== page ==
The Recreation and Park Commission is expected to make a recommendation Thursday night on whether to restore or replace the Clark Memorial Bench in Jackson Park.
Alameda’s Planning Board stopped short of recommending the city enact rent controls Monday, opting instead to ask the City Council to consider setting up a task force to study whether people are being displaced by rising rents.
THE STORY: The East Bay Regional Park District and environmentalists are battling to halt plans to develop 48 homes on a 3.9 acre property across the street from Crab Cove, which the federal government is in contract to sell to developer Tim Lewis Communities. So far, two lawsuits have been filed over the property and plans to develop it, and local parks lovers have qualified a measure for the ballot that would prohibit housing development there.
THE STORY: About this time every year, the City Council considered a new annual budget – until last year, when City Manager John Russo and his team put Alameda on a new, two-year budget cycle. On Tuesday night, the council okayed changes to the budget for the new fiscal year, which begins on July 1.
THE STORY: The Alameda County Waste Management Authority – aka Stopwaste.org – has been considering a $9.55 per residential unit fee to pay for the disposal of old paint, motor oil and other hazardous wastes.
THE STORY: Local, regional and state agencies conducted a multi-million-dollar effort last year to clear the Alameda/Oakland Estuary of sunken vessels that were determined to cause a navigation hazard and they chased away “anchor outs” illegally perched in the channel. But a pair of “anchor outs” has returned, posing a fresh challenge to public agencies and marina managers seeking to keep the Estuary clean.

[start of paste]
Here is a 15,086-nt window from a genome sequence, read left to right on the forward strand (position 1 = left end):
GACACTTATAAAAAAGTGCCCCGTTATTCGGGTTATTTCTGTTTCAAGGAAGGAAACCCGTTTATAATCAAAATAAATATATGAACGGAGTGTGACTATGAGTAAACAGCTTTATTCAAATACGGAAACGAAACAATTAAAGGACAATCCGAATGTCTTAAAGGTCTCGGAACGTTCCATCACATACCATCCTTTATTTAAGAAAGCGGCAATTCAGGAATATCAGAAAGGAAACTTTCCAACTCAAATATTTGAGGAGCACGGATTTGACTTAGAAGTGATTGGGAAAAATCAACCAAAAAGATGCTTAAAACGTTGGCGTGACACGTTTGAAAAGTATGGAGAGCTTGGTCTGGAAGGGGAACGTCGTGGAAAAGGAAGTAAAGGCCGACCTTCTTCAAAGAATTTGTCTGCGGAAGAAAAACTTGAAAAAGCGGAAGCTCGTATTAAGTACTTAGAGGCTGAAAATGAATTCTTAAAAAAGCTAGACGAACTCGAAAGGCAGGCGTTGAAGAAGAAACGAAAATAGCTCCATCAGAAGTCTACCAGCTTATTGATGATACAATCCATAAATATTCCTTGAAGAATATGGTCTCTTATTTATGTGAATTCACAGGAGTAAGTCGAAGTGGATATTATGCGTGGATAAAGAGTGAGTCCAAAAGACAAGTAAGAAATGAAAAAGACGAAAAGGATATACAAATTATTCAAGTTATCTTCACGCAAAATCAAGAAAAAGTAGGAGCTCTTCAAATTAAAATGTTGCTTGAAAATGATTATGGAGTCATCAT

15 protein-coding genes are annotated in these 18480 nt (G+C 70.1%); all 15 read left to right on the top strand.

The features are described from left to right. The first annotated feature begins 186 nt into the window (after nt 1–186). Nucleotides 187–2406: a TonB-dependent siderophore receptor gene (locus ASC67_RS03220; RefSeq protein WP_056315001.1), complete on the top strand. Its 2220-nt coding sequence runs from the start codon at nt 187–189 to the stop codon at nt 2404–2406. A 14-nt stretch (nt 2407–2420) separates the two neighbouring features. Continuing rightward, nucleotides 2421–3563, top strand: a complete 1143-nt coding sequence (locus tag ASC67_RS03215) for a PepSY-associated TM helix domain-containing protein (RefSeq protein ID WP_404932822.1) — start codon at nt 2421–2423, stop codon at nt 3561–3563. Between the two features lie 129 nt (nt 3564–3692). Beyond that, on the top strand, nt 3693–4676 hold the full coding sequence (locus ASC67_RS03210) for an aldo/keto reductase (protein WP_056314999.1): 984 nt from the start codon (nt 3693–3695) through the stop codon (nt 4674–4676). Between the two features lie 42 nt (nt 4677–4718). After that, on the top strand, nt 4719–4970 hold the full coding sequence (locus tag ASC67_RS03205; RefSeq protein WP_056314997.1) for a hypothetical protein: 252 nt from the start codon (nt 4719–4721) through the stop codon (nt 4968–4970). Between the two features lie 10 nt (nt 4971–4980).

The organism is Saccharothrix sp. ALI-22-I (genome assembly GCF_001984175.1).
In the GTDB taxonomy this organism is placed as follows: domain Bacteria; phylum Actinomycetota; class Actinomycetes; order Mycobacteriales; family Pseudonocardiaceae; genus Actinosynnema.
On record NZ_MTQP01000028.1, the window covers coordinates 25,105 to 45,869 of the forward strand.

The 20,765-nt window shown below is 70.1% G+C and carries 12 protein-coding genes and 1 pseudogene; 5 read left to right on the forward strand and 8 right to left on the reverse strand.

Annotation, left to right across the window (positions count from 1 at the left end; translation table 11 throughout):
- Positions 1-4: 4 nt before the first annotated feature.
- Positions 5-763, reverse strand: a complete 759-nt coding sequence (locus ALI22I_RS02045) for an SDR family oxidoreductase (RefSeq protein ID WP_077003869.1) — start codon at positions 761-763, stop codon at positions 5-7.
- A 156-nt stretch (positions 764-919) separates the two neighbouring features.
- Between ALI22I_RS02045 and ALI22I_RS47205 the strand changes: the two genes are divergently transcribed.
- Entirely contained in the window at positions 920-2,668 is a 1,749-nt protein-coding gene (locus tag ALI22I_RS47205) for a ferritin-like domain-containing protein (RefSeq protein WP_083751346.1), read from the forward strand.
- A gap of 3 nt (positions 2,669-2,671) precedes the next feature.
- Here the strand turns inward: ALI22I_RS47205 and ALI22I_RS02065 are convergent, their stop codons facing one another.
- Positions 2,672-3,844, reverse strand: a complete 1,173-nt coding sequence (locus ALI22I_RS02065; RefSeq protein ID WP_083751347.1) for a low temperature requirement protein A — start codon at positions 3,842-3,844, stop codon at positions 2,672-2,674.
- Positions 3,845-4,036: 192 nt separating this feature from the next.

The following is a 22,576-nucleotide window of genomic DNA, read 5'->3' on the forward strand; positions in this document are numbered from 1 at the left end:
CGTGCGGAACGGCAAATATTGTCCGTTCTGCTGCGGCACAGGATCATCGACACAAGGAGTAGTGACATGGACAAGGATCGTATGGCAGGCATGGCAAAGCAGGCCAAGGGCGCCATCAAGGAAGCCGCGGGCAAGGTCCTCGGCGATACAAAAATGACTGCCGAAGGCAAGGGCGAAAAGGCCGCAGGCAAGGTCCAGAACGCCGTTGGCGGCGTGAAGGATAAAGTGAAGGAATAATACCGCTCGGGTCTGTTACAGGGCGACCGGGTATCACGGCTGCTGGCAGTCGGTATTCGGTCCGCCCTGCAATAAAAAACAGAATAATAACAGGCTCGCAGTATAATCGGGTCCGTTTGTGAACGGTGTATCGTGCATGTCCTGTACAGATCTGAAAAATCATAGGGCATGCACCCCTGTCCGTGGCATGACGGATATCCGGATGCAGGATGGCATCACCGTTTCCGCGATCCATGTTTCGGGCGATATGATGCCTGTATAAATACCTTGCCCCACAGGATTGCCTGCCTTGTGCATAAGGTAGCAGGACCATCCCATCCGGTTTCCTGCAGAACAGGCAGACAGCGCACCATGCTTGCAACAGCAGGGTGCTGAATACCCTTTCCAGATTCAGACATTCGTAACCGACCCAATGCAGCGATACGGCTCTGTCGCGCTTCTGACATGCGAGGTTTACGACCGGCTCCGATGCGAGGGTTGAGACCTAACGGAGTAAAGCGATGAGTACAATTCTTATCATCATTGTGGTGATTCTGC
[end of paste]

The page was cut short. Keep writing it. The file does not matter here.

Alameda police will soon be equipped with license plate readers that can scan and store thousands of license plate numbers that can be automatically checked against lists of stolen cars and wanted criminal suspects and saved for future use in criminal investigations.
The City Council voted unanimously Tuesday to allow the police department to spend up to $80,000 to purchase four of the license plate readers from Livermore-based Vigilant Solutions. Police Chief Paul Rolleri said the readers should be operational by the end of this summer.
On Tuesday night the City Council considered a plan to blunt the traffic development Alameda Point will create, got the rundown on planned I-880 improvements and heard from someone who's fed up with people playing hoops on his street. But the main event was a discussion on license plate readers.
The City Council will consider approving a plan Tuesday that would establish a trust to supplement newer firefighters’ pension and retiree medical costs.
Workers would fund the supplemental retirement and health plan by paying 3 percent of their salaries into a tax-exempt trust to supplement their existing retiree medical and pension benefits. The new trust will be open to fire department employees hired after June 7, 2011.
Approval of the plan would mark a shift in the way the city handles its employee pension and retiree health benefits while helping to restore benefits newer firefighters lost in a pair of recent contract deals – albeit at the workers’ own cost.
Preservationists have dropped a lawsuit that threatened to undo a complex cash and land swap deal between the city, the school district and the Alameda Housing Authority.